it won’t bite 🙂
Balance is in your ears?
This balancing act is brought to you by our inner ear. The physical interaction of sound waves within the intricate, spiraled canal of bone called the cochlea in conjunction with the stimulation of auditory nerves are largely responsible for how we hear sound. However, one of the more mystifying tricks our inner ear can perform is that of our perception of balance. Alright, we need to zoom in on this thing. Look down there…
No no, I mean closer than that…
Welcome to the Labyrinth of the inner Ear
This structure has more twists and turns than a back road in Lexington, Virginia so I’m only focusing on two main parts for now, the semicircular canal and the otoliths. That reminds me, how familiar are you with building houses? That’s ok, just look to the right of the screen. See that’s a carpenter’s level. Builders set it on top of fence posts, center blocks, steel support beams and anything else they need to have level with the ground. That bubble in the center tells them how far off they are. Inside each ear are three very similar structures, semicircular canals, made from bone and tissue that your brain communicates with to maintain rotational balance and orientation (like when you’re busy doing back flips like Night Crawler from X-men). These are tiny, fluid filled canals that loop parallel and perpendicular to each other. That itty bitty amount of fluid inside pushes on the hairs of a structure called a cupula that translates that mechanical movement of the fluid into an electrical message that tells the brain something like “hey, this guy’s doing a cartwheel.” You have three of these in each ear; anterior, posterior, and horizontal that correspond to vertical, horizontal, and diagonal rotations of the body.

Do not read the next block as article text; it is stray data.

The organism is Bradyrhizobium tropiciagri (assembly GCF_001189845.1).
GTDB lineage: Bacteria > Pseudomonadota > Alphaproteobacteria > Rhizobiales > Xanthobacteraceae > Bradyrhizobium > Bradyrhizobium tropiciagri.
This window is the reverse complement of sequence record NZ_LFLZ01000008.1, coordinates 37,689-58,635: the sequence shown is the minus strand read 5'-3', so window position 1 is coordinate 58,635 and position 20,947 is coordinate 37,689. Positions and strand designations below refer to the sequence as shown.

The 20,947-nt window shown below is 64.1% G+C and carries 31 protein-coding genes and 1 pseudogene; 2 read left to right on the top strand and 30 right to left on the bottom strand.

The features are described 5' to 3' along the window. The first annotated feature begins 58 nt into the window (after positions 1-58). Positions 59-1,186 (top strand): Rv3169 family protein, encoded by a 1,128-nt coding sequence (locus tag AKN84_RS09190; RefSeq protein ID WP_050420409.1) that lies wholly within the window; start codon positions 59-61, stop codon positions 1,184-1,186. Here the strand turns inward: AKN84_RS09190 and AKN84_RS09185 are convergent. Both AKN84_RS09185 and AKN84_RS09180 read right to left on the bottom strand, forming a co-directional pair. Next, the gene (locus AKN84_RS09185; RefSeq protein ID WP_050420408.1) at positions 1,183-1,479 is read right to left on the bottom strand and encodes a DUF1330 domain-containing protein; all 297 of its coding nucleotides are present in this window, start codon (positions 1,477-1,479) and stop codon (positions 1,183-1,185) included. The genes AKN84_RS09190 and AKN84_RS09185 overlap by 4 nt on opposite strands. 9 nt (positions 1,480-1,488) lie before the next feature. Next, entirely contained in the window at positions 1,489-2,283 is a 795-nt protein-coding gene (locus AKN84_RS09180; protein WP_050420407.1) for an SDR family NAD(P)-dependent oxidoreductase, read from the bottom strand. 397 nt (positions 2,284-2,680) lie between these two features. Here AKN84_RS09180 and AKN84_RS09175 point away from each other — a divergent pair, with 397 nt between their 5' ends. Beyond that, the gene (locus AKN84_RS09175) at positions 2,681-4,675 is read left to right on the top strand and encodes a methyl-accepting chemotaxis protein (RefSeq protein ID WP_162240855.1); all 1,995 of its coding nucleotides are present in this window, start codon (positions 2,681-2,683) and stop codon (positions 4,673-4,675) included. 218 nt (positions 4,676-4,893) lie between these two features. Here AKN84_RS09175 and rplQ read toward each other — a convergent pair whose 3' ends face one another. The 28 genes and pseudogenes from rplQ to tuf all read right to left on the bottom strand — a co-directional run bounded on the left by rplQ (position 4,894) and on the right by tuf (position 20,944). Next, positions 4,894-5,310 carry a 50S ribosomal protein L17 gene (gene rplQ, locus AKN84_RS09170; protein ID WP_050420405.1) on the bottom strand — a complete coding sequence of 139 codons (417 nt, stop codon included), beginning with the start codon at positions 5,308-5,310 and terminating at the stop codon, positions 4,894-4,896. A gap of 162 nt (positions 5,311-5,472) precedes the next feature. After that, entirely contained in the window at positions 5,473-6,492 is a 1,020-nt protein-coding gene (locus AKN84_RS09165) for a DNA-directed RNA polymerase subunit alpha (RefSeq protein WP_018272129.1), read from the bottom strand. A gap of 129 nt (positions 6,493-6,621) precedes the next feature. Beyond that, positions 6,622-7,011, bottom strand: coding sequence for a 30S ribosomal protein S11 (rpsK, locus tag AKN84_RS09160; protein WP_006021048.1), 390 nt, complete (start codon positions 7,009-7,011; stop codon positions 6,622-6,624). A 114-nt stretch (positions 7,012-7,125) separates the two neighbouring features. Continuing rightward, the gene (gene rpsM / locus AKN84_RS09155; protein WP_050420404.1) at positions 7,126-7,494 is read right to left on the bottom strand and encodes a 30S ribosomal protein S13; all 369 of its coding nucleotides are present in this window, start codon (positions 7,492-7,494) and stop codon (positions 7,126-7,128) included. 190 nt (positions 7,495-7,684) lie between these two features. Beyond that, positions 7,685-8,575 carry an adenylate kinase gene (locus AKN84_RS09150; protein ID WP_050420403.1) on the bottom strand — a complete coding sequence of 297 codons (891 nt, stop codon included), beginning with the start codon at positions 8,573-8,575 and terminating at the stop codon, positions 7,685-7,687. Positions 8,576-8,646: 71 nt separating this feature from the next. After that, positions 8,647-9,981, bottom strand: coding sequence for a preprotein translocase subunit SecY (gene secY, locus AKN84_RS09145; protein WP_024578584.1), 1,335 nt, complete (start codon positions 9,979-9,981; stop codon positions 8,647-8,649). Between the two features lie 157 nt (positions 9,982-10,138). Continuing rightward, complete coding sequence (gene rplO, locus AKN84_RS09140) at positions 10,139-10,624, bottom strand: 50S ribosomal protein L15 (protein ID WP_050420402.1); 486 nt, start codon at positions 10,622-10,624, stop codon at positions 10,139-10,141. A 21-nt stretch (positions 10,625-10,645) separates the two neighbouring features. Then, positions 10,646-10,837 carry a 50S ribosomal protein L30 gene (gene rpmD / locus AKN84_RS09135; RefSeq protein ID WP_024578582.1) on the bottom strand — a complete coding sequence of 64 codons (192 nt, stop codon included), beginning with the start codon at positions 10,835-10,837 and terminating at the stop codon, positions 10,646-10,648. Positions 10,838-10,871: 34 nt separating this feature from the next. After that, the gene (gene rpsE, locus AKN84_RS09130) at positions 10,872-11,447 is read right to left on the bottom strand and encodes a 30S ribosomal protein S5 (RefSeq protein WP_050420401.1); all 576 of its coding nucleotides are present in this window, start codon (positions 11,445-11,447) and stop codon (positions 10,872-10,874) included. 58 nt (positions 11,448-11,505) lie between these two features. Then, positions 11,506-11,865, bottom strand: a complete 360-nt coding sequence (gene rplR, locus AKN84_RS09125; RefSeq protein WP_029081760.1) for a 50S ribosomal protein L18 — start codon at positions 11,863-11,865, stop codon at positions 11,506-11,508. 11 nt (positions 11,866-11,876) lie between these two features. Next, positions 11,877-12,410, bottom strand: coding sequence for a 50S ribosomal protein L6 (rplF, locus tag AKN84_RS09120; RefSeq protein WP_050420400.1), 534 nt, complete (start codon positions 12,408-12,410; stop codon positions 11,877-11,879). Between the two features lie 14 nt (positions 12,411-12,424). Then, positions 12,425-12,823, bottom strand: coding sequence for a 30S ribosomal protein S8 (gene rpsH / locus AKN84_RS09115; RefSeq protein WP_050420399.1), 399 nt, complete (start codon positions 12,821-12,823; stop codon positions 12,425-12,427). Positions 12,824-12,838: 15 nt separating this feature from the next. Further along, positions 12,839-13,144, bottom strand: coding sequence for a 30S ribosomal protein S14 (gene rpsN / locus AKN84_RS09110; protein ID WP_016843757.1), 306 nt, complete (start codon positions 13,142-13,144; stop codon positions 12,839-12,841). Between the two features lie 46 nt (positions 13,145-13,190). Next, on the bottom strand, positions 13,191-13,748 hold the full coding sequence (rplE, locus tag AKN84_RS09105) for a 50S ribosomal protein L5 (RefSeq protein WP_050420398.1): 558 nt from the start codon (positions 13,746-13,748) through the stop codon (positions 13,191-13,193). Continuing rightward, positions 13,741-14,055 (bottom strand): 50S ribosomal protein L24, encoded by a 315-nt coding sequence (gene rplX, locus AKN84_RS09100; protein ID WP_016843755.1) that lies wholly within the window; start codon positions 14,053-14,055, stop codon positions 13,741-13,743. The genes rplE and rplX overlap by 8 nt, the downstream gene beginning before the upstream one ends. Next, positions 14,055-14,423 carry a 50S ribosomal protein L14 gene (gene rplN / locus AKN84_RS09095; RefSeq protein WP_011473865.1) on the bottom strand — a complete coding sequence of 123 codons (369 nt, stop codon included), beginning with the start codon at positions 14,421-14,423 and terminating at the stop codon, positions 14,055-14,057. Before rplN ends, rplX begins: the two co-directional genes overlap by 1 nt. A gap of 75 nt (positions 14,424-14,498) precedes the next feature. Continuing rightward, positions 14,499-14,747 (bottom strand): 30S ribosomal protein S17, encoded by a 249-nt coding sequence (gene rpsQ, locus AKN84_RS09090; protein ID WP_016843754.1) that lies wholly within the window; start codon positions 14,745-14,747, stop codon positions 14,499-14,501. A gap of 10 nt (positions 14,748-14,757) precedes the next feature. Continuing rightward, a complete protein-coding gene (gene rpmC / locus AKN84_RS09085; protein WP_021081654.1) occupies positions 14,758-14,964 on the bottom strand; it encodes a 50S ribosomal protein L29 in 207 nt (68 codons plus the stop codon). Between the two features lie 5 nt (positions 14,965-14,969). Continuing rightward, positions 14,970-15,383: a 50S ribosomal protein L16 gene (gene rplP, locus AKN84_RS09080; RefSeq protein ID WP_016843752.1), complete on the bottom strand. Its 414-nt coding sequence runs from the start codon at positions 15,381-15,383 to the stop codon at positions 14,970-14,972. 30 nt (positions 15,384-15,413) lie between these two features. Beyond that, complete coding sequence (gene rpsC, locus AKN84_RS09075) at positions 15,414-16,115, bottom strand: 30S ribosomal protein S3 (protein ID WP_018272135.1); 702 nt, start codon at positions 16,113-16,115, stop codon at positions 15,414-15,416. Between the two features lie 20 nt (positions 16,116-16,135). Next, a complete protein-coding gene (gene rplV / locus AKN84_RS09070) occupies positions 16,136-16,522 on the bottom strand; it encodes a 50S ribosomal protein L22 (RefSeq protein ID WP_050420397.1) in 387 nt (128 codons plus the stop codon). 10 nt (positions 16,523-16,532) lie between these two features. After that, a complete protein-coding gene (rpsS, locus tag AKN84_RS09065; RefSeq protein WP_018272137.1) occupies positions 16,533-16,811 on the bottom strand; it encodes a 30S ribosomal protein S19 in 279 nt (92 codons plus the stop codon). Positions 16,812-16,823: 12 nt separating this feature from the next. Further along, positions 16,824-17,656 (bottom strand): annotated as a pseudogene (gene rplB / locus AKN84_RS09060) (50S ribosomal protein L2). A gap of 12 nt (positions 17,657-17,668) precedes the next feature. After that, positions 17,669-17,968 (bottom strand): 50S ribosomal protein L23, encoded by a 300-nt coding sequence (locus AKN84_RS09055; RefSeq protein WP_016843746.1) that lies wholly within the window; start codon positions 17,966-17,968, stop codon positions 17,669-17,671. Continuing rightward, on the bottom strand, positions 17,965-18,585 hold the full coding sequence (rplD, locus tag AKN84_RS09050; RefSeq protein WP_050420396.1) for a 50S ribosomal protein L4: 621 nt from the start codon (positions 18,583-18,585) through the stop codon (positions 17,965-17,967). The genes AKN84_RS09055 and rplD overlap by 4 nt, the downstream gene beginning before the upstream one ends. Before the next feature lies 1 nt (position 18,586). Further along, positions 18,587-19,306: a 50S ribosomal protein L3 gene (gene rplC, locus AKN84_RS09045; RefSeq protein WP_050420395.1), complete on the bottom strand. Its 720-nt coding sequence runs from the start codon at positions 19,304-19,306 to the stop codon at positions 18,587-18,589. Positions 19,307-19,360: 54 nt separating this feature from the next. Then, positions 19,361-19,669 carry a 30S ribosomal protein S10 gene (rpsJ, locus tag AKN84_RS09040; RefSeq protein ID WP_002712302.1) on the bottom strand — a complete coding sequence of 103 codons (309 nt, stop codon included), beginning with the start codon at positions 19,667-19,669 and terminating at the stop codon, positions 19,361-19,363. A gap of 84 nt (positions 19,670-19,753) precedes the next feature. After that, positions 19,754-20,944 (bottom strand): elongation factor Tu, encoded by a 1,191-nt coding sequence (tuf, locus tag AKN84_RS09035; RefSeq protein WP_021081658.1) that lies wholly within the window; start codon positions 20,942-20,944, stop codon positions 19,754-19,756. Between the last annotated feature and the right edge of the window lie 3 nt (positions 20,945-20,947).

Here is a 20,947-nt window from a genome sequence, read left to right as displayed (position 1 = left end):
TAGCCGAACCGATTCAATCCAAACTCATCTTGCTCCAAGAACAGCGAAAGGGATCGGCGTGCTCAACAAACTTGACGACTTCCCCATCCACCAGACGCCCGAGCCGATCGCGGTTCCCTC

The more you learn about the structures of the inner ear the more this all begins to sound like some freaky game of pinball, but we’re not done. The otolithic organs allow us to sense linear acceleration by aid of tiny crystals suspended in viscous fluid [I always thought the term viscous was kind of creepy, but that’s just me]. We have two otolithic organs on each side; the urticle, and the saccule. The urticle is tuned-in to horizontal movement and the saccule is all about the verticle changes in position.
The otolith organ is this crazy looking sac of fluid with a cluster of sensitive hairs. The fluid as I mentioned before is thick, viscous and contains a lot of tiny calcium carbonate crystals that make it grainy as well. So when the head moves this nasty substance produces friction against the hairs and that inertia is translated into vertical and horizontal linear movement by the brain.
Back to Vertigo
When you are suffering from vertigo disruption of the balance organs (especially those of the inner ear) and the sensory neural pathways that talk to those organs are typically suspected. Benign paroxysmal positional vertigo (BPPV) is common when there is inflammation from infections or injections. If inflammation is significant enough it can disrupt the movement of otolith crystals within the inner ear, sending mixed signals to the brain. That can definitely make you feel like you went too many seconds on the mechanical bull in Salt Lake City.
Stay curious, stay classy, and never stop learning my friends 🙂